Referring now to Figures 3 and 4, a shoe 2| is shown as being supported at a point slightly below the roll I!) and is centered slightly forward of the axis of rotation thereof. The shoe 2| is mounted for relative movement toward and away from pressing contact with the roll l0. Power for rotating the roll 10, and for moving the shoe 2| into and out of pressing engagement therewith is supplied by means of a suitable fractional horsepower electric motor 22 having a drive shaft 23 interconnecting with a new and novel transmission mechanism supported within a casing 24.
Referring to Figures 4, 6 and 7. a worm shaft 25 inter-connected with the motor shaft 23 by any suitable means is mounted for rotation within the casing 24. A worm wheel 26 is positioned in meshing engagement with the worm shaft 25 and is rotated thereby at a substantially slower speed than the speed of motor 22. Extending through the casing 24 is a shaft 21 having at one end thereof a sprocket 28 rigidly connected thereto and adapted to mesh with the drive chain 20. It can readily be seen that rotation of the shaft 21 will thus impart a rotation of like direction to the roll [9. we
Surrounding the shaft 21 and rigidly secured to the worm wheel 26 as a part'thereof is a sleeve member 29 which comprises a common driving element for two separate coil spring, friction clutches 30 and positioned adjacent opposite faces of the worm wheel 25. The roll driving clutch 30 comprises the sleeve 29, a cylindrical driving hub 3| rigidly secured to the shaft 21 by means of a set screw 32, and a helically wound coil spring 33. The sleeve 29 and the hub 36 have equal external diameters and are preferably made from a hardened steel so that they will not wear excessively by reason of their frictional engagement with the clutch spring 33. The clutch spring 33 extends over both the hub 3| and the sleeve 29. The end which is wound onto sleeve 29 is upturned and passes through an aperture in a sleeve 34 surrounding the spring 33. The spring 33 is so wound as to have a slight interference fit over the ends of the sleeve 29 and the hub 3|, and it is understood that the construction is such that the direction of rotation of the worm wheel 26 tends to wrap the spring 33 tightly about the sleeve 29 and the hub 31 thereby locking them together for rotation as a single unit by reason of the frictional engagement of the spring 33. r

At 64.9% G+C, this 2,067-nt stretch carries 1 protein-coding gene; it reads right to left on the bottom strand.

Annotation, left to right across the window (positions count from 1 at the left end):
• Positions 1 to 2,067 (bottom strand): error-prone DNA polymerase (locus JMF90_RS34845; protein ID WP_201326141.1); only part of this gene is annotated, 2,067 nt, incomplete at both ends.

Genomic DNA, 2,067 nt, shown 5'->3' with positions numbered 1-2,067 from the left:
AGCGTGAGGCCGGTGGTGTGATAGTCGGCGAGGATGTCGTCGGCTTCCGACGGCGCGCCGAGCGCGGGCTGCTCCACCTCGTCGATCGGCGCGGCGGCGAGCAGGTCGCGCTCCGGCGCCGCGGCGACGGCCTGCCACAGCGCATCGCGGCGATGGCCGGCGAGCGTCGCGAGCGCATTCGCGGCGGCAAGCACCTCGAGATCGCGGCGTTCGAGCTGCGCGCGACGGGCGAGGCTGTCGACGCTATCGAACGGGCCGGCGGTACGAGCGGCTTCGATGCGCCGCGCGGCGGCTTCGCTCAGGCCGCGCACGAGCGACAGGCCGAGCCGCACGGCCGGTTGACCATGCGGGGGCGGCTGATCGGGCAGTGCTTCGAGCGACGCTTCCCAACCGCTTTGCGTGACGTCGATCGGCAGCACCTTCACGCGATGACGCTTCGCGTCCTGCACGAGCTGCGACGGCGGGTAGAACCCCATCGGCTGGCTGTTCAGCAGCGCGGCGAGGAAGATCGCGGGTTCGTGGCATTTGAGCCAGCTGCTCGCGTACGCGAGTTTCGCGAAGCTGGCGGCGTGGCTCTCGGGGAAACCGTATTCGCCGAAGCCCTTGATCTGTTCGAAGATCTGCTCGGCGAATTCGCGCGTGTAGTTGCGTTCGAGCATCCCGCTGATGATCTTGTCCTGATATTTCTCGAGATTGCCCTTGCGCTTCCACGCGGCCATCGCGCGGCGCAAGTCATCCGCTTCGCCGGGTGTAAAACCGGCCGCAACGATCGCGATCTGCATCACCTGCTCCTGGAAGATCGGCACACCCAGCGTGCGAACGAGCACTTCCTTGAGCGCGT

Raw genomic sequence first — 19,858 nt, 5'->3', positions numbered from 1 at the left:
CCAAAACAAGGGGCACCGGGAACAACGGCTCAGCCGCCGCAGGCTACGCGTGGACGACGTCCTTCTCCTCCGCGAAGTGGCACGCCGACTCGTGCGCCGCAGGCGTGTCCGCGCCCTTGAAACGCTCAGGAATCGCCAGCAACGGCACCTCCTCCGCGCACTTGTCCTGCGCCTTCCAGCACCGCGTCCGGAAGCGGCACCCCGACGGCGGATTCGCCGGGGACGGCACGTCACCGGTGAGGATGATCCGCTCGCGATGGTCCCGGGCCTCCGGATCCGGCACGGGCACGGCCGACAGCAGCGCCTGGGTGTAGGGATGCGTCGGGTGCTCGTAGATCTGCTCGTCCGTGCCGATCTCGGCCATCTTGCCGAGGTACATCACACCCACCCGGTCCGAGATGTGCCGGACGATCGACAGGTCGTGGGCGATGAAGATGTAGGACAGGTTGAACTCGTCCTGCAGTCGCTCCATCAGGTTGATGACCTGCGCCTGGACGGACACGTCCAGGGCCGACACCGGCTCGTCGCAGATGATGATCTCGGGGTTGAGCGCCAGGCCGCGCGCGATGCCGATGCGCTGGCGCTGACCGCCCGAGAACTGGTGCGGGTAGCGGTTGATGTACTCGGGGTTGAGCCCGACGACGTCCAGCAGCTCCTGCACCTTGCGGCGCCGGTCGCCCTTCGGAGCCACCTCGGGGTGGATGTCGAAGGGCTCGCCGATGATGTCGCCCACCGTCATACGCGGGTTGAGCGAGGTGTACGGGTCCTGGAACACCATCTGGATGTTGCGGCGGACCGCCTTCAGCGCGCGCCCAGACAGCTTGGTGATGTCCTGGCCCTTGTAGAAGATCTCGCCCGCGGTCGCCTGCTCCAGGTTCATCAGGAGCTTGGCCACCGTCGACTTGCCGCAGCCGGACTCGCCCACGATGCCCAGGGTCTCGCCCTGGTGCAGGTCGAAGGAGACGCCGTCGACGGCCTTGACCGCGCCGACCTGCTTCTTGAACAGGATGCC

The second spring clutch 35 for driving the shoe 2| into and out of engagement with the roll l9 comprises, the sleeve 29, a cylindrical hub 36 extending outwardly from the face of a cam 31, and a helically wound coil spring 38. The cam 31 is mounted so as to .be freely rotatable about the shaft 21 and, as can be seen in Figure 9, the spring 38 is wound opposite hand to the spring 33, it being on the opposite face of the worm wheel 26. The sleeve 29 and the hub 36 likewise have equal external diameters and are made of hardened steel as in clutch 30. The spring 38 is also wound so as to have a slight interference or frictional driving fit over the sleeve 29 and hub 36. One end of the spring 38 is upturned through an aperture in a sleeve 39 surrounding the spring 38. It' should now be apparent that this construction'is such that rotation of the worm wheel 26 will tend to also wrap the spring 38 tightly about the sleeve 29 and the hub 36 thereby locking them together for rotation as a single unit by reason of the frictional engagement of the spring 38.
As previously mentioned, the hub 36 (Fig. '1) extends outwardly from the face of the cam 31 and. as may be seen by inspection of Figures 4 and 6, on rotation the cam 31 is arranged to impart an oscillatory movement to a lever 49 against which it operates by contact with a cam contacting follower which comprises a roller 4i mounted for free rotation on one end of the lever 49. The opposite end of the lever 49 is associated with a shoe actuating mechanism now to be described.